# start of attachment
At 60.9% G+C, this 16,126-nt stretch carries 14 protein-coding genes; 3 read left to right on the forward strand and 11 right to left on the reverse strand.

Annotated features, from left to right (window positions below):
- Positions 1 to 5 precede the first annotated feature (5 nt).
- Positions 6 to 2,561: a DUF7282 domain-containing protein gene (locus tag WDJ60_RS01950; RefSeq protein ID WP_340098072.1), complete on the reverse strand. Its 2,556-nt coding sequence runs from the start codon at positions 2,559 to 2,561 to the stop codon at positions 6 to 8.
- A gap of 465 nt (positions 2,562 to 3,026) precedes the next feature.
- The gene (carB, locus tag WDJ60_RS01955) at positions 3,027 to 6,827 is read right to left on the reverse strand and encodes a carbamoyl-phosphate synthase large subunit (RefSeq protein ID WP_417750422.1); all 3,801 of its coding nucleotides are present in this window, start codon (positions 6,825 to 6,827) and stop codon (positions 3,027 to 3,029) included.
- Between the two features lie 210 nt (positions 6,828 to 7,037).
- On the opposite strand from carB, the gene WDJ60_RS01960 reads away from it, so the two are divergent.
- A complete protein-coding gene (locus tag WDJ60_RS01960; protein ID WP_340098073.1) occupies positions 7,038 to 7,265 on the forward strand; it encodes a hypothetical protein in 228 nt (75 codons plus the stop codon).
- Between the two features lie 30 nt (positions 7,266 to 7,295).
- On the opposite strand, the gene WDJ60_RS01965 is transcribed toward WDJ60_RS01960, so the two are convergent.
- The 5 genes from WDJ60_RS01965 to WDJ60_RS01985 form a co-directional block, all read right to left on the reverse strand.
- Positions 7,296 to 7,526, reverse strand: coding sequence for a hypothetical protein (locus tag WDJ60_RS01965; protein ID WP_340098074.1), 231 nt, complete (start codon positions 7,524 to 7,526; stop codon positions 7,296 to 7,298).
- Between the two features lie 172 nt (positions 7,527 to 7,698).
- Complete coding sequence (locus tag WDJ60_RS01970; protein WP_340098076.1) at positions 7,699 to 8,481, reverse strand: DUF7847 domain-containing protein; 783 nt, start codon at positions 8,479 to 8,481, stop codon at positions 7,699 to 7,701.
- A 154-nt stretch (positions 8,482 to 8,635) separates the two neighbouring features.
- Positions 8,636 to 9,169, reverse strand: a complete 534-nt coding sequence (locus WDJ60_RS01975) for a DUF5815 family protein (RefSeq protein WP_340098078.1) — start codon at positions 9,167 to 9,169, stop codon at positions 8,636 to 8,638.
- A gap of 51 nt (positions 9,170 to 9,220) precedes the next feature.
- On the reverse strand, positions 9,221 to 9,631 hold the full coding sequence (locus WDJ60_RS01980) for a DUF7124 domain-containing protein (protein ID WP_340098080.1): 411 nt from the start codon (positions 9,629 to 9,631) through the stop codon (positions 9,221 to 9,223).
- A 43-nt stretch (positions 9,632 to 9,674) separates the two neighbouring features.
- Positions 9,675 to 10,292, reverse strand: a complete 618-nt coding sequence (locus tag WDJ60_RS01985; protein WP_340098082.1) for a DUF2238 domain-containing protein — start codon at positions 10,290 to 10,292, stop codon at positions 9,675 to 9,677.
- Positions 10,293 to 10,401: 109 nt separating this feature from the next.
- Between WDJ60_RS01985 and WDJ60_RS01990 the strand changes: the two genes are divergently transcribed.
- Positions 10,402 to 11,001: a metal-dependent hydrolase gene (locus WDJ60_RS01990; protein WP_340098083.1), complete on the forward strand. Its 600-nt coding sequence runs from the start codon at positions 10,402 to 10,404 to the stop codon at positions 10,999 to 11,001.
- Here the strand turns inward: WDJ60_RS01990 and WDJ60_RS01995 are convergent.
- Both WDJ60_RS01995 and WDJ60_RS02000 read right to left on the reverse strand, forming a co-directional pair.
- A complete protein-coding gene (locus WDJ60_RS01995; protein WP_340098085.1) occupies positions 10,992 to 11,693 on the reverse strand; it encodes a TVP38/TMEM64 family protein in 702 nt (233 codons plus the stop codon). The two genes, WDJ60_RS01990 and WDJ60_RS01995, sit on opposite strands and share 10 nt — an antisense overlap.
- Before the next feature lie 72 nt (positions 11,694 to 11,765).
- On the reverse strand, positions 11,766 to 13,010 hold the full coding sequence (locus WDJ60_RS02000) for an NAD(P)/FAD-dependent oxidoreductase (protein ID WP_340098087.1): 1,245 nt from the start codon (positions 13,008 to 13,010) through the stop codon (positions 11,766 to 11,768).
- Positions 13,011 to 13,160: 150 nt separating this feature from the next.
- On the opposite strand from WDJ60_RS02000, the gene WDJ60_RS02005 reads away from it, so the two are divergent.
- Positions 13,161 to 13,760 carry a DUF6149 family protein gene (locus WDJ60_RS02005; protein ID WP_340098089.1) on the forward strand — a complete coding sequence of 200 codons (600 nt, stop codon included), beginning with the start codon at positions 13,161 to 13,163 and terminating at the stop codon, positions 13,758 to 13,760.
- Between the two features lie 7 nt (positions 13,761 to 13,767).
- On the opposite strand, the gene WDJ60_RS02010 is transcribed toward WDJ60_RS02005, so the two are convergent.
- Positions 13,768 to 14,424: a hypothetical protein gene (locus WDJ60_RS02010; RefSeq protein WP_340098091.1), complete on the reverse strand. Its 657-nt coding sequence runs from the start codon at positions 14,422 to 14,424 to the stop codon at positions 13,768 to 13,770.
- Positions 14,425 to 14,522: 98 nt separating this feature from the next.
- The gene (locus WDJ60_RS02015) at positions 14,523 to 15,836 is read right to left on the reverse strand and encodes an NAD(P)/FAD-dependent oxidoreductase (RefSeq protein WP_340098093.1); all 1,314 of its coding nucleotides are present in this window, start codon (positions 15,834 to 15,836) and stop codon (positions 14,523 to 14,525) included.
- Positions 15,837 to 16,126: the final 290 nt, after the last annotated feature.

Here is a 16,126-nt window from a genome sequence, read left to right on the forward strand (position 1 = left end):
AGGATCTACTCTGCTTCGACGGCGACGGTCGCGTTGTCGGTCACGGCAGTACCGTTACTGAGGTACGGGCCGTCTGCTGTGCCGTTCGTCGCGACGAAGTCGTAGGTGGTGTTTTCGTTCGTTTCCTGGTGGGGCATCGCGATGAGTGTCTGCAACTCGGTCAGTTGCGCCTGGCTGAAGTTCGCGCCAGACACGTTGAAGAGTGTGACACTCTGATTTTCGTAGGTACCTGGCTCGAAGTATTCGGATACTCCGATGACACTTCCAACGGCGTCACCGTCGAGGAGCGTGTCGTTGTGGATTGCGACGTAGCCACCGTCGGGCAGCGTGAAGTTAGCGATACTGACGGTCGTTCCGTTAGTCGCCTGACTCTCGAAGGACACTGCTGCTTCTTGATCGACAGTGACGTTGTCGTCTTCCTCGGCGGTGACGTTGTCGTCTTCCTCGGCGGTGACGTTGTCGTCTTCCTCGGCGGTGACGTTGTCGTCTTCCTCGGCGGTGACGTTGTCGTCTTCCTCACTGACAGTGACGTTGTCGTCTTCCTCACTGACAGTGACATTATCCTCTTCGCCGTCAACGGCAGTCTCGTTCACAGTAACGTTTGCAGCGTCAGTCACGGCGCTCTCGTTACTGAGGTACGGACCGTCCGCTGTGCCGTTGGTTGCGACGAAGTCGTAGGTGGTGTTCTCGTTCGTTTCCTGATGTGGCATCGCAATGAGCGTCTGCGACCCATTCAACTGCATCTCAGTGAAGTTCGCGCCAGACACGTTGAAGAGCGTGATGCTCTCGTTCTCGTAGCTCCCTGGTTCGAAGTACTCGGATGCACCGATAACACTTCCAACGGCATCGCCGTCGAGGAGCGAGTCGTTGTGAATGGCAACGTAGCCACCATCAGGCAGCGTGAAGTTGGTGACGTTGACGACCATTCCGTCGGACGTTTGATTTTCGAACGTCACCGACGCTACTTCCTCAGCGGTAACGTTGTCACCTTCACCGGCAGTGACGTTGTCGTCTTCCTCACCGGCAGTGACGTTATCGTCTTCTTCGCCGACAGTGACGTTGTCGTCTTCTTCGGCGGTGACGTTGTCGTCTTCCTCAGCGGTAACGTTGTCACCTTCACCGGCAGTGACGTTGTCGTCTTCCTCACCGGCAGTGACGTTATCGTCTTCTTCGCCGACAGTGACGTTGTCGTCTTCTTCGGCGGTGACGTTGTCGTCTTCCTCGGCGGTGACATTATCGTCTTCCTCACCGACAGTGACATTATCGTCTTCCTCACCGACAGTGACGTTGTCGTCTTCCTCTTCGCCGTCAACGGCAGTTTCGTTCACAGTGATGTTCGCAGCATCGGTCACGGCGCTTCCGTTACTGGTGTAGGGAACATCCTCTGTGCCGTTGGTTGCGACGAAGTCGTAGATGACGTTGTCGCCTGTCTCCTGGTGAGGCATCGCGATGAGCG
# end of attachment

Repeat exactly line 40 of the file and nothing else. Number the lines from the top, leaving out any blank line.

AGGATCTACTCTGCTTCGACGGCGACGGTCGCGTTGTCGGTCACGGCAGTACCGTTACTGAGGTACGGGCCGTCTGCTGTGCCGTTCGTCGCGACGAAGTCGTAGGTGGTGTTTTCGTTCGTTTCCTGGTGGGGCATCGCGATGAGTGTCTGCAACTCGGTCAGTTGCGCCTGGCTGAAGTTCGCGCCAGACACGTTGAAGAGTGTGACACTCTGATTTTCGTAGGTACCTGGCTCGAAGTATTCGGATACTCCGATGACACTTCCAACGGCGTCACCGTCGAGGAGCGTGTCGTTGTGGATTGCGACGTAGCCACCGTCGGGCAGCGTGAAGTTAGCGATACTGACGGTCGTTCCGTTAGTCGCCTGACTCTCGAAGGACACTGCTGCTTCTTGATCGACAGTGACGTTGTCGTCTTCCTCGGCGGTGACGTTGTCGTCTTCCTCGGCGGTGACGTTGTCGTCTTCCTCGGCGGTGACGTTGTCGTCTTCCTCGGCGGTGACGTTGTCGTCTTCCTCACTGACAGTGACGTTGTCGTCTTCCTCACTGACAGTGACATTATCCTCTTCGCCGTCAACGGCAGTCTCGTTCACAGTAACGTTTGCAGCGTCAGTCACGGCGCTCTCGTTACTGAGGTACGGACCGTCCGCTGTGCCGTTGGTTGCGACGAAGTCGTAGGTGGTGTTCTCGTTCGTTTCCTGATGTGGCATCGCAATGAGCGTCTGCGACCCATTCAACTGCATCTCAGTGAAGTTCGCGCCAGACACGTTGAAGAGCGTGATGCTCTCGTTCTCGTAGCTCCCTGGTTCGAAGTACTCGGATGCACCGATAACACTTCCAACGGCATCGCCGTCGAGGAGCGAGTCGTTGTGAATGGCAACGTAGCCACCATCAGGCAGCGTGAAGTTGGTGACGTTGACGACCATTCCGTCGGACGTTTGATTTTCGAACGTCACCGACGCTACTTCCTCAGCGGTAACGTTGTCACCTTCACCGGCAGTGACGTTGTCGTCTTCCTCACCGGCAGTGACGTTATCGTCTTCTTCGCCGACAGTGACGTTGTCGTCTTCTTCGGCGGTGACGTTGTCGTCTTCCTCAGCGGTAACGTTGTCACCTTCACCGGCAGTGACGTTGTCGTCTTCCTCACCGGCAGTGACGTTATCGTCTTCTTCGCCGACAGTGACGTTGTCGTCTTCTTCGGCGGTGACGTTGTCGTCTTCCTCGGCGGTGACATTATCGTCTTCCTCACCGACAGTGACATTATCGTCTTCCTCACCGACAGTGACGTTGTCGTCTTCCTCTTCGCCGTCAACGGCAGTTTCGTTCACAGTGATGTTCGCAGCATCGGTCACGGCGCTTCCGTTACTGGTGTAGGGAACATCCTCTGTGCCGTTGGTTGCGACGAAGTCGTAGATGACGTTGTCGCCTGTCTCCTGGTGAGGCATCGCGATGAGCG